Taste the reserved broth and the vegetable-cooking broth. Combine them to your taste. If the vegetable broth tastes best, use it for the finished broth. If the vegetable broth is watery but has good flavor, add a little of it to the reserve broth, to you liking. Or, if you like the meat broth best, use it by itself.
Place the cabbage on a large warm platter. Slice the corned beef against the grain into 1/4-inch thick slices. Arrange the meat over the cabbage. Scatter the other vegetables over and around the platter. Pour over a good quantity of your chosen broth, and drizzle with the parsley-mustard sauce. Pass the extra broth and sauce at the table.
Place the shallots, vinegar, and 1/4 teaspoon salt in a small bowl, and let sit 5 minutes. Pound the parsely with a mortar and pestle and add it to the shallots. Whisk in the mustard and olive oil, and season with a squeeze of lemon juice, a pinch of pepper and a pinch more salt, if you like. Be careful not to over season, since the corned beef may be on the salty side.
CHOCOLATE-STOUT CAKE WITH GUINNESS ICE CREAM
2 cups all-purpose flour
3/4 cup unsweetened cocoa powder
1 1/2 teaspoon ground cloves
1/2 teaspoon ground cinnamon
1/2 teaspoon freshly ground nutmeg
1 cup Guinness stout
1 cup molasses
1 1/2 teaspoons baking soda
3 extra-large eggs
1/2 cup dark-brown sugar
1/2 cup granulated sugar
1 cup vegetable oil
1 teaspoon unsalted butter, softened
Guiness ice cream (recipe follows)
Preheat the oven to 350 degree F
Sift the flour, cocoa powder, cloves, cinnamon, and nutmeg together into a large mixing bowl.
Pour the beer and molasses into a medium pot, whisk together, and bring to a boil over medium-high heat. Remove from the heat, and whisk in the baking soda. Don’t be surprised when it foams up.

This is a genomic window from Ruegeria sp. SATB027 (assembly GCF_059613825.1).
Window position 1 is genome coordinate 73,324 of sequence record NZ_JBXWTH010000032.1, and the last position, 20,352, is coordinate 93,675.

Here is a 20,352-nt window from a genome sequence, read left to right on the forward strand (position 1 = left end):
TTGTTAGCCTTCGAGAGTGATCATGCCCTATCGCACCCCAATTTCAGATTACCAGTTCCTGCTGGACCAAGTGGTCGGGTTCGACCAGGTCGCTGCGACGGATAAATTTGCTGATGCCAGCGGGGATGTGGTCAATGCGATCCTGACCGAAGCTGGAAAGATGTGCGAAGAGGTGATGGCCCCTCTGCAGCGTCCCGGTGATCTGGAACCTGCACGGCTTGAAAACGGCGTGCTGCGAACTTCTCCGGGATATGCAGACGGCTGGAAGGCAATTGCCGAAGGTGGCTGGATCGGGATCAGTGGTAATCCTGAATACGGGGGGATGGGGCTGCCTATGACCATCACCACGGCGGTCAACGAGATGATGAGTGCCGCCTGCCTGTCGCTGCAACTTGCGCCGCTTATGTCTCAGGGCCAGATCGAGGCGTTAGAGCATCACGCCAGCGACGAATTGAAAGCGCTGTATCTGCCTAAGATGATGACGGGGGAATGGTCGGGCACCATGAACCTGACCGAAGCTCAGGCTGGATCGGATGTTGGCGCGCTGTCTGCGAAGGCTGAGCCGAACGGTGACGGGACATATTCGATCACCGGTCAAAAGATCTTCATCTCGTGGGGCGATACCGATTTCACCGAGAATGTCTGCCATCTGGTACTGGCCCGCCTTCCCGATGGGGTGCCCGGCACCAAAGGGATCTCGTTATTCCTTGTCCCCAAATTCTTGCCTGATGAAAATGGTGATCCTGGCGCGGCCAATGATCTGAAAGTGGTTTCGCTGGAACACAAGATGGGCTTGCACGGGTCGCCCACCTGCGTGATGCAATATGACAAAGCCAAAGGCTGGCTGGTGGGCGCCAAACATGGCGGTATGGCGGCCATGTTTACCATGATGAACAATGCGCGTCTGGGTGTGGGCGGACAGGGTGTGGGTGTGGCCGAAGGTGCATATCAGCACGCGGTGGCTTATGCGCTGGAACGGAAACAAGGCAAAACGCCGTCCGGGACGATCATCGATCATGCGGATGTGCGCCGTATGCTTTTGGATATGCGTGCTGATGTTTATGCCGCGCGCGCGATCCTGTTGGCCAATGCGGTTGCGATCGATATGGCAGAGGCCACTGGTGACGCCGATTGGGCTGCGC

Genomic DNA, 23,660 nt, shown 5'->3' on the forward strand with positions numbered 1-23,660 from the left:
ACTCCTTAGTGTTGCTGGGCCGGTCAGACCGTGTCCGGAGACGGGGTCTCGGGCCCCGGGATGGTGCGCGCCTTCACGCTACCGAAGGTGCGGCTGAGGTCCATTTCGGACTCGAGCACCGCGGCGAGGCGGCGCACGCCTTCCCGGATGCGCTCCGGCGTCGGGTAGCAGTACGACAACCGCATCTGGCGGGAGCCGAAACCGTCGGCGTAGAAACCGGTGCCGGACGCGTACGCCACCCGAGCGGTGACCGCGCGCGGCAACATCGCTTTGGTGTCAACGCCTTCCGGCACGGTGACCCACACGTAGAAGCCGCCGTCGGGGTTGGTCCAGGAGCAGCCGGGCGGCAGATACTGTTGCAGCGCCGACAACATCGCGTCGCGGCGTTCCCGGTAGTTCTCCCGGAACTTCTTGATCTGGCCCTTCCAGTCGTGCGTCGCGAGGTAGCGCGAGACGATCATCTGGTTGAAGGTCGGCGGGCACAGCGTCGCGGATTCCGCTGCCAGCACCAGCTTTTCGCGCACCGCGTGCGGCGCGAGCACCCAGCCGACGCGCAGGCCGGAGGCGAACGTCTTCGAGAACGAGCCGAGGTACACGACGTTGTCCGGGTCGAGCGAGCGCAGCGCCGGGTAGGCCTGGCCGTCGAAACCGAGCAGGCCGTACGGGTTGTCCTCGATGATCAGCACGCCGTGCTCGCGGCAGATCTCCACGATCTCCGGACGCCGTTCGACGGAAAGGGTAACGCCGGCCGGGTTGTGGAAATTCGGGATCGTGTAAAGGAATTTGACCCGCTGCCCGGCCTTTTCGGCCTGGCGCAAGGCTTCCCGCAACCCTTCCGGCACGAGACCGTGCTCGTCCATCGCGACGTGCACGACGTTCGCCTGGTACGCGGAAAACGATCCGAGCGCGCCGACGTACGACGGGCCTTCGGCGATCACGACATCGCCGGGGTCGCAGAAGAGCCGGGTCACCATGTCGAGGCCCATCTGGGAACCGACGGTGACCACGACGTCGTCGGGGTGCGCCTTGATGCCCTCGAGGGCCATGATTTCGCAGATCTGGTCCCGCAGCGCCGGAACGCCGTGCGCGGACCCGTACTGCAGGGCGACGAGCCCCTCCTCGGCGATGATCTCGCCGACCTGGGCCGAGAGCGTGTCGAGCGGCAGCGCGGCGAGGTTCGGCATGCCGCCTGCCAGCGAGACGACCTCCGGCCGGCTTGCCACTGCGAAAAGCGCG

In another bowl, whisk together the eggs and both sugars, mixing well to combine. Whisk in the oil, and then the beer mixture.
Make a well in the center of the dry ingredients. Pour in the liquid ingredients, whisking slowly until just incorporated. Be careful not to overmix or the cake will be tough.
Pour batter into a lightly buttered Bundt pan and bake 30 minutes. The cake is done when it begins to pull away from the sides of the pan and the top surface is just starting to crack. When you insert a skewer into the center, it should come out mostly clean. To kepp the cake moist, cover it with a dry kitchen towel as it cools. After 30 minutes, invert the cake onto a platter.
Serve slices of the cake with scoops of the Guinness ice cream.
GUINNESS ICE CREAM
1/2 vanilla bean
1 cup whole milk
1 cup heavy cream
2/3 cup Guimmess stout
2 tablespoons plus 2 teaspoons molasses
3 extra large egg yolks
1/3 cup granulated sugar
1/2 teaspoon pure vanilla extract
Split the vanilla bean in halt lengthwise. Using a paring knife, scrape the seeds and pulp into a medium saucepan. Add the vanilla pod, milk, and cream, and bring to a boil over medium heat. Turn off the heat, cover and allow the flavors to infuse for 30 minutes.
While the cream is infusing, whisk the beer and molasses together in a small saucepan, bring to a boil, and then turn off the heat.
Whisk the egg yolks, sugar, and vanilla extract together in a bowl. Whisk a few tablespoons of the warm cream mixture into the yolks to temper them. Slowly, add another 1/4 cup or so of the warm cream, whisking continuously. At this point you can add the rest of the cream mixture in a slow, steady stream, whisking continuously. Pour the mixture back into the pot, and return to the stove.
Stir the beer mixture into the cream and cook the custard over medium heat, 6 to 8 minutes, stirring frequently with a rubber spatula and scraping the bottom and sides of the pan. The custard will thicken and when it’s done wil the coat the back of the spatula. Strain the mixture, and chill at least 2 hours in the refrigerator. When the custard is very cold, process it in an ice cream maker according to the manufacturer’s instructions.